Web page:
3D Prints June 2024

June 30, 2024 11:10 am

My skills with SolveSpace continue to improve. Also, my pull request to implement text kerning was merged, so I'm officially a contributor to that project.

In June I designed these battery organizers. A lot of battery organizers already exist, but almost all of them are tall whereas I wanted something to fit in the drawer in the kitchen (where we previously organized our batteries in a cardboard box). They're not perfect, but they're good enough. The angle they sit on probably needs to be steeper to encourage them to roll forward better.

The labeling on the front of each was completed in Bambu Studio after designing the rest in SolveSpace.

The fabric on one of my speakers has been coming off one side for a long time now. It's under tension so I'm not sure how I could glue it back on effectively, but I designed and printed some clips that are doing a pretty good job of holding it in place.

At some point I realized we were missing out on a great home-customization possibility: light-switch plates! I found existing plate models someone shared and started putting designs on them. It's fun. The girls picked out some dragons for their rooms. I made a tree for the living room, a butterfly near the front door, and a lighthouse in the kitchen.

The multi-color ones take some work because you have to put each color in separate SVGs and then align them correctly on the model.

I also discovered that the switch box in the living room is not aligned with the plane of the drywall, so to get my switch plate to sit flush against the wall I had to make it deeper and then cut the back off (in the model, not physically) at an angle to match so that it didn't leave noticeable gaps on one side.

I think these are super fun.

Games June 2024

10:15 am

With new games for my birthday we had to get to playing!

Made Mom & Dad play Turing Machine, Camel Up, and The Guild of Merchant Explorers while they were here. I lost Turing Machine, won one and lost one of Camel Up, and won The Guild of Merchant Explorers.

Turing Machine is an interesting little game. I received it for my birthday. A set of punch cards is used to define the behavior of each scenario. The coolness of that implementation isn't really relevant to the actual gameplay mechanics, but it's a triumph of design. The gameplay is like an advanced form of Mastermind/Wordle/Clue. You propose a hypothesis of the solution and then obtain information about how much of your hypothesis is correct which you then integrate with your existing information using deductive reasoning to arrive at the correct solution first.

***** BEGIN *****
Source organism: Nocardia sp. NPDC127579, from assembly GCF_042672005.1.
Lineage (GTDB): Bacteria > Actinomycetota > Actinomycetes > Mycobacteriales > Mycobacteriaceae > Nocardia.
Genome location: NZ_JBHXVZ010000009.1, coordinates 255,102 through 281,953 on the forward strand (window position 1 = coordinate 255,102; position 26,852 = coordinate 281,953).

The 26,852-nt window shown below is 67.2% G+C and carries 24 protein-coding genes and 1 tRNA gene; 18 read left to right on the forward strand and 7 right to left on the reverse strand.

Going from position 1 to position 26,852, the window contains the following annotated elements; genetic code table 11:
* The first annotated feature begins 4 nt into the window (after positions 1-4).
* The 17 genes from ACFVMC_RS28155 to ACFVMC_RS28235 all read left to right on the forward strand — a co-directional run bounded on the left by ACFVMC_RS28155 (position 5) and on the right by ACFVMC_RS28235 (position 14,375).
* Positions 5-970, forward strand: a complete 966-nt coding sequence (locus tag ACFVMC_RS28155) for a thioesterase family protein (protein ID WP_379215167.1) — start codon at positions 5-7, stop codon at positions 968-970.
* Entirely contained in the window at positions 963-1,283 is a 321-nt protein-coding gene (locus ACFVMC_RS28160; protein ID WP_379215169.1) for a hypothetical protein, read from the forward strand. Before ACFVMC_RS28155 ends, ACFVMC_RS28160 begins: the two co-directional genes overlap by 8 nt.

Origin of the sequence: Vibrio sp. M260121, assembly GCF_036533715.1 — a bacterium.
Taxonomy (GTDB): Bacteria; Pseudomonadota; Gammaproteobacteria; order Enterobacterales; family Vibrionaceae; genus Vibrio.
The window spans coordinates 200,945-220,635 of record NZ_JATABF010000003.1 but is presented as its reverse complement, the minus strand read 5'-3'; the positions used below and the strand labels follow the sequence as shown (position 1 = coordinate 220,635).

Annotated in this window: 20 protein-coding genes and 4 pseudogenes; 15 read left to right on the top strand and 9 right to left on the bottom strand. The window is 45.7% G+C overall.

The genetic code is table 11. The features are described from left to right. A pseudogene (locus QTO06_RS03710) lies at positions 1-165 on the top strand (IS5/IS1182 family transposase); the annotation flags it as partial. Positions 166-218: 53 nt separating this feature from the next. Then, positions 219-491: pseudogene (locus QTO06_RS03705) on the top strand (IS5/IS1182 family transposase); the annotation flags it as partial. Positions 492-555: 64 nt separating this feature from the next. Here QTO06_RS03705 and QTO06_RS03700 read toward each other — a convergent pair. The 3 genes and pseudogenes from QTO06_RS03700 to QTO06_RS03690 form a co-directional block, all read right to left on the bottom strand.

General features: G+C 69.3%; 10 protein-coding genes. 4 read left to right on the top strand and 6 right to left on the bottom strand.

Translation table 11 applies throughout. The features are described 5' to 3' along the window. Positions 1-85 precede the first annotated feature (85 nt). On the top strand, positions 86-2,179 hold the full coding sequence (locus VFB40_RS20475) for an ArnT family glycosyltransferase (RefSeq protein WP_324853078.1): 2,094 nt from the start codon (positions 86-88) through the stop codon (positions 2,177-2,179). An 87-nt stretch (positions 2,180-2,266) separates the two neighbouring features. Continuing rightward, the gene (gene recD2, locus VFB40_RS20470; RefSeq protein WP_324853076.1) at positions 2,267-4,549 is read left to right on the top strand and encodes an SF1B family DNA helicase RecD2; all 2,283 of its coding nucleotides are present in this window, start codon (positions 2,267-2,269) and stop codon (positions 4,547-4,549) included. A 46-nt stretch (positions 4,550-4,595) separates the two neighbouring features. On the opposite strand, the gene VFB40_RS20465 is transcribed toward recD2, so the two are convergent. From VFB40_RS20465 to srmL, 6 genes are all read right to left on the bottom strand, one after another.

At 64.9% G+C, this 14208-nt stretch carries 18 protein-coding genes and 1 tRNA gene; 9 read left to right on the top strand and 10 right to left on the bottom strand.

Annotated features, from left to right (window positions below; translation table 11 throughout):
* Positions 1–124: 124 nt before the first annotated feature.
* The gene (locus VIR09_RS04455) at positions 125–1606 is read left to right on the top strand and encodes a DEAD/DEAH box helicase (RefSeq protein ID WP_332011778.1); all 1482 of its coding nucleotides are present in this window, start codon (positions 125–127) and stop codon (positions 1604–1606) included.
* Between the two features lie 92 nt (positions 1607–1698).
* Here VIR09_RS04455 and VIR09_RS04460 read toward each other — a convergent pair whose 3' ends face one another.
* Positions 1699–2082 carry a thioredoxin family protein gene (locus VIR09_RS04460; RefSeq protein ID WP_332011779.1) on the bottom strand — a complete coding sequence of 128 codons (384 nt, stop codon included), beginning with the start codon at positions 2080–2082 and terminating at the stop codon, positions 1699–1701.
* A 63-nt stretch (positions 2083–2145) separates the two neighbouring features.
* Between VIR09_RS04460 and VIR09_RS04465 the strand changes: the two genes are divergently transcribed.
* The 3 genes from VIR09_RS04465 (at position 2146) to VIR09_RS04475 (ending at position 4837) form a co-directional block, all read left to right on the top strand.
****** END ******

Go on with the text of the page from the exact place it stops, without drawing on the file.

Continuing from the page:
There's no story or narrative behind the game, the theme is "Punch card 'computer'!". A straightforward mechanic which also means it plays quickly. For players familiar with the rules the 20-minute play time is accurate--and the rules are not complicated.

Camel Up I've covered previously. Still silly fun running camels around the track.

I'm still enjoying The Guild of Merchant Explorers, which is good as I received a copy for my birthday. I've been working on designing a 3D-printable organizer. I think it's done, but I'm letting the design sit a bit before I print it so I can look at it again with fresh eyes. Also it's 100+F here all week and I'm avoiding adding even more heat to the house that needs to be removed.

Played again with Jess and I won then too.

Went to a board game meet up and played another round of Faraway (previously discussed), then Call to Adventure, and Turing Machine. I won Faraway and lost both Call to Adventure and Turing Machine.

Call to Adventure is a simple and fairly quick story-telling game. I like to call it "short-story generator." The idea is that you're developing the narrative of an epic-story character. On your turn you attempt to advance your story in some particular way and to do so you consult the soothsayers and cast the bones in the air and read the result to determine whether you are successful in that endeavor.

The rulebook has one major omission that would ease learning the game, though, which is a simple diagram of card anatomy. Instead you have to read a bunch of text and then attempt to match what it's talking about to the cards you play with. A picture would resolve all the common questions that come up when learning it. I guess I should just make one and stash it in the box.

The family finally advanced our Mechs vs Minions campaign by successfully completing mission 4 with a flawless victory. Our mechs arrived at the target location without a single minion alive to tell the tale. But boy was it an emotional rollercoaster for some members of the family--I guess that made the victory even sweeter.